One of the constraints of conventional cloud infrastructure offerings is the requirement to develop within a predefined library of templates. For net-new development, this is not the set of handcuffs that it can be for migration of existing platforms to a cloud offering. However, for businesses trying to modernize atop existing product suites, this can be a real impediment.
There is a need for businesses to be able to create an exact replica of their existing architecture in the cloud platform. We can call this a “cloned environment,” i.e. offering the ability to produce an exact, functioning copy of the existing application stack in its entirety. This provides a much-needed platform to modernize an application without the risks inherent in a “big bang modernization.” Cloned environments confer all the advantages of cloud platforms (quick copies, scalability, sandboxing, disposable instances) to traditional and legacy technologies.
Skytap, by allowing uploads and ingestion of customer created and defined templates, provides an avenue for on-prem or legacy environments to benefit from the on-demand advantages of elastic cloud architecture. When the business has a perfect clone of a precisely defined application, they possess the ability to migrate to the cloud in non-disruptive iterations, while maintaining their technical investment in the existing application.
A single feature team may clone the current stable environment for developing next-gen cloud architecture features, or a larger set of developers can get many copies of a stable testing or development environment to sandbox new service ideas quickly. When cloned environments are stable, secured, and self-contained, the modernization of legacy technology can be addressed on a component level, which in turn, maintains the velocity of product development and release. The reduced risk and redevelopment costs allow for effective iterative development in the existing architecture.
By combining the ability to upload custom templates that leverage Skytap’s robust, secure network architecture with the power to suspend entire environments as a single entity, one can enjoy a path to modernizing the already solid backbone that drives the product, without incurring the volatility and risk of a complete rebuild. 1.0 releases and rebuilds are fraught with hardship: training, ingestion, and documentation for a new product or platform are difficult for your staff and customers. Cloned environments are a safe and fast way to migrate a product to the cloud, without getting locked into a new platform.
This workflow can be seen in the following scenario:
Company A has Ubuntu 12.04 Web Tier running IBM WebSphere against an Application Tier running on Win2003 server. An Oracle 9i DB and ZFS-SA 8 appliance provide storage and database services. The company wants to develop a Hadoop-based application/storage service to replace their legacy Application Tier and Storage Appliance.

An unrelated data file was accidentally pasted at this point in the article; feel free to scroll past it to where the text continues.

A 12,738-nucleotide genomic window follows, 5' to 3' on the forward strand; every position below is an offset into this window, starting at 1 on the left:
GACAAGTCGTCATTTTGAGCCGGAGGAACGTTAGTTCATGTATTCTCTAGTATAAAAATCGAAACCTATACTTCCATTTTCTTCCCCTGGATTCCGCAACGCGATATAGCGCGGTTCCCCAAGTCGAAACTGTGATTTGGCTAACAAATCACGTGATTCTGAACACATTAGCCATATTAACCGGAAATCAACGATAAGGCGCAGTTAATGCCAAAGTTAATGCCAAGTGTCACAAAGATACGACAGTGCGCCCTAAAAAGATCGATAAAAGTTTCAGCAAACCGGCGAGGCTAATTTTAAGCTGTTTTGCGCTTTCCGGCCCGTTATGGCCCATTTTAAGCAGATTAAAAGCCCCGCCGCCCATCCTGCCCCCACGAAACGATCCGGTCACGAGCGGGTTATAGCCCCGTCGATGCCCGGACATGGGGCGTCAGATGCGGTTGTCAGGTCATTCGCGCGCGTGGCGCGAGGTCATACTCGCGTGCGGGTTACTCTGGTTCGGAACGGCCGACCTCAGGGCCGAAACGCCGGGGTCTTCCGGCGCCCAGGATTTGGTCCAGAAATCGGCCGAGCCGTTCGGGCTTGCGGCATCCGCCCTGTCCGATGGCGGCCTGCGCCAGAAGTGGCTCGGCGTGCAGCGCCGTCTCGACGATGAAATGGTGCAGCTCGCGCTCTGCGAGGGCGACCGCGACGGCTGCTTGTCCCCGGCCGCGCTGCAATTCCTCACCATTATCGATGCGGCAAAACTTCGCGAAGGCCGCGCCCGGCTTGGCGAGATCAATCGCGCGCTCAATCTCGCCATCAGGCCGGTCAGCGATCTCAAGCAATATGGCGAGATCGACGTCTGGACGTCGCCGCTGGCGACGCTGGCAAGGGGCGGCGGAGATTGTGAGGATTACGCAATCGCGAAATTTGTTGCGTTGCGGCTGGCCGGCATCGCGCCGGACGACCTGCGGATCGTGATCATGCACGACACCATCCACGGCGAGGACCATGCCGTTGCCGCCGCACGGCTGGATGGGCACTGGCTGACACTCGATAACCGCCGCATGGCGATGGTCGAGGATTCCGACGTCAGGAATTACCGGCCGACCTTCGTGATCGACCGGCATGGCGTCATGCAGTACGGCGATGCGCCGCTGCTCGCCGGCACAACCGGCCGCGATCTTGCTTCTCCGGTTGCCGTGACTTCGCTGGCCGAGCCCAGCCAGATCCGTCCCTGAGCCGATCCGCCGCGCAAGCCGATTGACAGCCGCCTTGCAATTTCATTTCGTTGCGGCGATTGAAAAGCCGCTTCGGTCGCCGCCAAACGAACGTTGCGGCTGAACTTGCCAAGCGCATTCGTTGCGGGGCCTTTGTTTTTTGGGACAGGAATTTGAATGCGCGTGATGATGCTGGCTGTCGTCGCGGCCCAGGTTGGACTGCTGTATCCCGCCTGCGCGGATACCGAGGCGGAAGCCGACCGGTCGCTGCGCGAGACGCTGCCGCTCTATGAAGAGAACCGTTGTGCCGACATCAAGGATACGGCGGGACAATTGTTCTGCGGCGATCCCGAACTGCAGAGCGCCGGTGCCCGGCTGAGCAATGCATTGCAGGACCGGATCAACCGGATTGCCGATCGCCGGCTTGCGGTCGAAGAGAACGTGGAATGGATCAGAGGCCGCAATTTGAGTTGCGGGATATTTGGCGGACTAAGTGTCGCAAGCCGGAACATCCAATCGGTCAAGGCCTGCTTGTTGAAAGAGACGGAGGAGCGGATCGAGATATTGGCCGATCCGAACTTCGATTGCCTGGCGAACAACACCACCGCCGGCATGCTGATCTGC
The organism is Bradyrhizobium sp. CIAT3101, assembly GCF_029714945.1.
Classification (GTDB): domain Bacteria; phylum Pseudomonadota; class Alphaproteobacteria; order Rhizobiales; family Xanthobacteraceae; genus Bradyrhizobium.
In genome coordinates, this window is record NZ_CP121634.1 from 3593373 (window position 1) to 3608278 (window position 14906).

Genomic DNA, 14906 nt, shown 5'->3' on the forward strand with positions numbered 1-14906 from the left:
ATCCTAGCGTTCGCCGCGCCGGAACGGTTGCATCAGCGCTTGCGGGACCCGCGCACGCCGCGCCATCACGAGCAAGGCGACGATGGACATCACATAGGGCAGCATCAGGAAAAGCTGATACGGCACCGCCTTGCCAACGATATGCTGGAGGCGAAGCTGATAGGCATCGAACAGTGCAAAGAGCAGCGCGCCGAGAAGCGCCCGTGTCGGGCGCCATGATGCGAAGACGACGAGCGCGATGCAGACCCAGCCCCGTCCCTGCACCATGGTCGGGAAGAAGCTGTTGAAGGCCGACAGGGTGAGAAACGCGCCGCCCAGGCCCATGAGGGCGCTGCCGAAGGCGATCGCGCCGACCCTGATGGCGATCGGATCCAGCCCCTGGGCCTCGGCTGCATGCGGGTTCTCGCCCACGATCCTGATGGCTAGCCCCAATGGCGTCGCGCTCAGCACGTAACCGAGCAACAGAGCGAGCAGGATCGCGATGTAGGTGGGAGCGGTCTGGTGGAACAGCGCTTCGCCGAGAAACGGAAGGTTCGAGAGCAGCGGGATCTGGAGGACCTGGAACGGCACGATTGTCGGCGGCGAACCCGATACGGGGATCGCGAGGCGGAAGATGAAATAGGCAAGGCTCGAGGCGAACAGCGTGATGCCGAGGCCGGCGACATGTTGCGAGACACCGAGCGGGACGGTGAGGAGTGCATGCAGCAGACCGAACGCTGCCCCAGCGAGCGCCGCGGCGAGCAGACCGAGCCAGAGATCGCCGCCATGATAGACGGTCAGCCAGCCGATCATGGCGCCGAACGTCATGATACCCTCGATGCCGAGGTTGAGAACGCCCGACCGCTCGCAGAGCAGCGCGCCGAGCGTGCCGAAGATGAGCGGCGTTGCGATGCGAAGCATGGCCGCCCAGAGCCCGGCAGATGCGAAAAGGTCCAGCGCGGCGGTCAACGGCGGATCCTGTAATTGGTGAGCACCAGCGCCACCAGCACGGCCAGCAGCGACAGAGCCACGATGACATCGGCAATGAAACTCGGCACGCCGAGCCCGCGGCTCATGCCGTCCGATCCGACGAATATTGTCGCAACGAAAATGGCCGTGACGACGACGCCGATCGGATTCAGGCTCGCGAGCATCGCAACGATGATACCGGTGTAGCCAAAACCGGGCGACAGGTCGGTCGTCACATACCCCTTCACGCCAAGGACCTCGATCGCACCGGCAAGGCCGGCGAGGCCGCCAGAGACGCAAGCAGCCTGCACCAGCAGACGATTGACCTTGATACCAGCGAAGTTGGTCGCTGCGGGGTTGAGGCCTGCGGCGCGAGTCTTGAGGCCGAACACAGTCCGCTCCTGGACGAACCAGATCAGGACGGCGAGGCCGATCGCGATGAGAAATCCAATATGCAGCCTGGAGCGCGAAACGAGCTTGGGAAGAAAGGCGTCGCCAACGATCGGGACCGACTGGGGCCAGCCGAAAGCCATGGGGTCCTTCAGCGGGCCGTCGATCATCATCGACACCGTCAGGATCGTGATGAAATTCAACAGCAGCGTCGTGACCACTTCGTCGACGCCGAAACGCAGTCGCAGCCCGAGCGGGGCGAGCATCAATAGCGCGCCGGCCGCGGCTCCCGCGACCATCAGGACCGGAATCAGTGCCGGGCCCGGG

Exact clones of the Web Tier and Application Tier are created in VMs, maintaining the same OS, RAM, CPU cores, Network configuration (even MAC Address).
VM images of F5 Big IP, ZFS Storage Appliance, and Oracle DB with the same OS are added to the environment with storage and compute assets scaled down to maintain the same functionality at lower costs.
The F5 Big IP and Web Tier are connected to LAN A and the Web Tier and backend services are connected to LAN B, matching the network topology found in production, providing an exact virtual clone of the production environment.
Figure 1. A legacy bare metal environment cloned to a cloud platform. Note the cloud environment possesses the same OS, hardware, and network config as production.
An exact virtualized copy is made of the entire production environment and given to a development team to implement a Hadoop service to replace the Application and Storage Tier.
Figure 2. A virtualized production environment cloned for the development team for implementation of Hadoop replacement service.
Development shuts down Application Tier and Storage Tier and implements the Hadoop service.
An exact copy of the legacy production environment and modernized production environment is passed to the Test organization, to provide side by side deterministic feature and stability validation.
Figure 3. Both virtualized production and modernized environments are cloned for the test team to be validated against a test framework.
Skytap’s upload feature allows customers to securely upload VMWare images (Whether it’s an image of a beleaguered but critical Windows 3.1 provided service or the Windows 2016 server using ReFS) into their Skytap cloud instance. Using SFTP and on-demand credential generation, a customer can securely push their image to their region, where they can attach it into the Skytap’s cloud feature set (multiple networks, near instantaneous copying of whole environments, published services and access controls) to build the precisely cloned environment.
Cloned environments are a powerful tool in moving business critical workhorses into the cloud. Expect to see (and perhaps download) more from us on how these systems of differentiation are cloned, shared and leveraged in software delivery over the coming year.